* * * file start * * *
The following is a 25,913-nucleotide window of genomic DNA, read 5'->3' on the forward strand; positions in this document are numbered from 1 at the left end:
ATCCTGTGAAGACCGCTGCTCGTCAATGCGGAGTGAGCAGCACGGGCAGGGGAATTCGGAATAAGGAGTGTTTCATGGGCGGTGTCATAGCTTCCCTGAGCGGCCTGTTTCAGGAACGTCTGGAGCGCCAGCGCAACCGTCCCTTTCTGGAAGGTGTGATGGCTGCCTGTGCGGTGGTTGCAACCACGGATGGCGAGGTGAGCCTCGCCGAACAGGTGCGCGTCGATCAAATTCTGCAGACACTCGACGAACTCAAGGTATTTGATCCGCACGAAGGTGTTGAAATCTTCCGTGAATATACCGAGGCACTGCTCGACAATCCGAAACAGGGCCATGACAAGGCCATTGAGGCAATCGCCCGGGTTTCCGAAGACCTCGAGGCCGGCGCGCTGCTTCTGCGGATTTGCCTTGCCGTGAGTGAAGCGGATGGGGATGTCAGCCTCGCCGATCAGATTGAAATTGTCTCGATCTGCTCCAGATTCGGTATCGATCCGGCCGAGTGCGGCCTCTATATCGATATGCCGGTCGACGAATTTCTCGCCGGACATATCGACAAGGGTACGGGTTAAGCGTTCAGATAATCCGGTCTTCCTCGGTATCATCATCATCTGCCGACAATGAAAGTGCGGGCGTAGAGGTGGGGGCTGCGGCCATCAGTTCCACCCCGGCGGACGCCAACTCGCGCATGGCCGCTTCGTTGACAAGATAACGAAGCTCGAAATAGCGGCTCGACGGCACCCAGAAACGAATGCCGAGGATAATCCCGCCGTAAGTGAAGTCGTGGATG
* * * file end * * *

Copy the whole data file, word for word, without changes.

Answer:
The following is a 25,913-nucleotide window of genomic DNA, read 5'->3' on the forward strand; positions in this document are numbered from 1 at the left end:
ATCCTGTGAAGACCGCTGCTCGTCAATGCGGAGTGAGCAGCACGGGCAGGGGAATTCGGAATAAGGAGTGTTTCATGGGCGGTGTCATAGCTTCCCTGAGCGGCCTGTTTCAGGAACGTCTGGAGCGCCAGCGCAACCGTCCCTTTCTGGAAGGTGTGATGGCTGCCTGTGCGGTGGTTGCAACCACGGATGGCGAGGTGAGCCTCGCCGAACAGGTGCGCGTCGATCAAATTCTGCAGACACTCGACGAACTCAAGGTATTTGATCCGCACGAAGGTGTTGAAATCTTCCGTGAATATACCGAGGCACTGCTCGACAATCCGAAACAGGGCCATGACAAGGCCATTGAGGCAATCGCCCGGGTTTCCGAAGACCTCGAGGCCGGCGCGCTGCTTCTGCGGATTTGCCTTGCCGTGAGTGAAGCGGATGGGGATGTCAGCCTCGCCGATCAGATTGAAATTGTCTCGATCTGCTCCAGATTCGGTATCGATCCGGCCGAGTGCGGCCTCTATATCGATATGCCGGTCGACGAATTTCTCGCCGGACATATCGACAAGGGTACGGGTTAAGCGTTCAGATAATCCGGTCTTCCTCGGTATCATCATCATCTGCCGACAATGAAAGTGCGGGCGTAGAGGTGGGGGCTGCGGCCATCAGTTCCACCCCGGCGGACGCCAACTCGCGCATGGCCGCTTCGTTGACAAGATAACGAAGCTCGAAATAGCGGCTCGACGGCACCCAGAAACGAATGCCGAGGATAATCCCGCCGTAAGTGAAGTCGTGGATG